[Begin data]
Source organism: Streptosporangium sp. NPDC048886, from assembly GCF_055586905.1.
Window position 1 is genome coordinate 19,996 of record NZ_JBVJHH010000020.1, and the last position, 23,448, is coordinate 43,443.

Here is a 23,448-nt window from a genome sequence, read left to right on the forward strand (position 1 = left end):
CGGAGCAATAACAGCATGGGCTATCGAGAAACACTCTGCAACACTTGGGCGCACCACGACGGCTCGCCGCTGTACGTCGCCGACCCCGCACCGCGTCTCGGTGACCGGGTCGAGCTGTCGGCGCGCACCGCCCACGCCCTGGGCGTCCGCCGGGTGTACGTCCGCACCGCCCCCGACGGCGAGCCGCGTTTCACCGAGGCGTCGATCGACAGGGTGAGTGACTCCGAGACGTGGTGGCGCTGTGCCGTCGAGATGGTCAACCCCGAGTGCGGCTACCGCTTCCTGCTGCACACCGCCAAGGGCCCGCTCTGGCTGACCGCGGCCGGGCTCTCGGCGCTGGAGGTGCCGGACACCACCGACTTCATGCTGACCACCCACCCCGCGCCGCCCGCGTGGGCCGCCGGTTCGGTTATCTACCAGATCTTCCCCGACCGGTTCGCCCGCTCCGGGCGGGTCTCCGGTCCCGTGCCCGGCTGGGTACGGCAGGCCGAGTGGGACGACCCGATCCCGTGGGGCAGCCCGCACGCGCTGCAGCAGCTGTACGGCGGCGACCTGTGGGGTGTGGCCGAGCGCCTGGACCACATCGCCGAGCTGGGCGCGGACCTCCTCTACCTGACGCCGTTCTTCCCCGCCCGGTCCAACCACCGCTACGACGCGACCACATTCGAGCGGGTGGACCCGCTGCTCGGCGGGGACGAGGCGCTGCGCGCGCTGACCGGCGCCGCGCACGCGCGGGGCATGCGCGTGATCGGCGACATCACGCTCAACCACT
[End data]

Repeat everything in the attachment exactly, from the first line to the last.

Source organism: Streptosporangium sp. NPDC048886, from assembly GCF_055586905.1.
Window position 1 is genome coordinate 19,996 of record NZ_JBVJHH010000020.1, and the last position, 23,448, is coordinate 43,443.

Here is a 23,448-nt window from a genome sequence, read left to right on the forward strand (position 1 = left end):
CGGAGCAATAACAGCATGGGCTATCGAGAAACACTCTGCAACACTTGGGCGCACCACGACGGCTCGCCGCTGTACGTCGCCGACCCCGCACCGCGTCTCGGTGACCGGGTCGAGCTGTCGGCGCGCACCGCCCACGCCCTGGGCGTCCGCCGGGTGTACGTCCGCACCGCCCCCGACGGCGAGCCGCGTTTCACCGAGGCGTCGATCGACAGGGTGAGTGACTCCGAGACGTGGTGGCGCTGTGCCGTCGAGATGGTCAACCCCGAGTGCGGCTACCGCTTCCTGCTGCACACCGCCAAGGGCCCGCTCTGGCTGACCGCGGCCGGGCTCTCGGCGCTGGAGGTGCCGGACACCACCGACTTCATGCTGACCACCCACCCCGCGCCGCCCGCGTGGGCCGCCGGTTCGGTTATCTACCAGATCTTCCCCGACCGGTTCGCCCGCTCCGGGCGGGTCTCCGGTCCCGTGCCCGGCTGGGTACGGCAGGCCGAGTGGGACGACCCGATCCCGTGGGGCAGCCCGCACGCGCTGCAGCAGCTGTACGGCGGCGACCTGTGGGGTGTGGCCGAGCGCCTGGACCACATCGCCGAGCTGGGCGCGGACCTCCTCTACCTGACGCCGTTCTTCCCCGCCCGGTCCAACCACCGCTACGACGCGACCACATTCGAGCGGGTGGACCCGCTGCTCGGCGGGGACGAGGCGCTGCGCGCGCTGACCGGCGCCGCGCACGCGCGGGGCATGCGCGTGATCGGCGACATCACGCTCAACCACT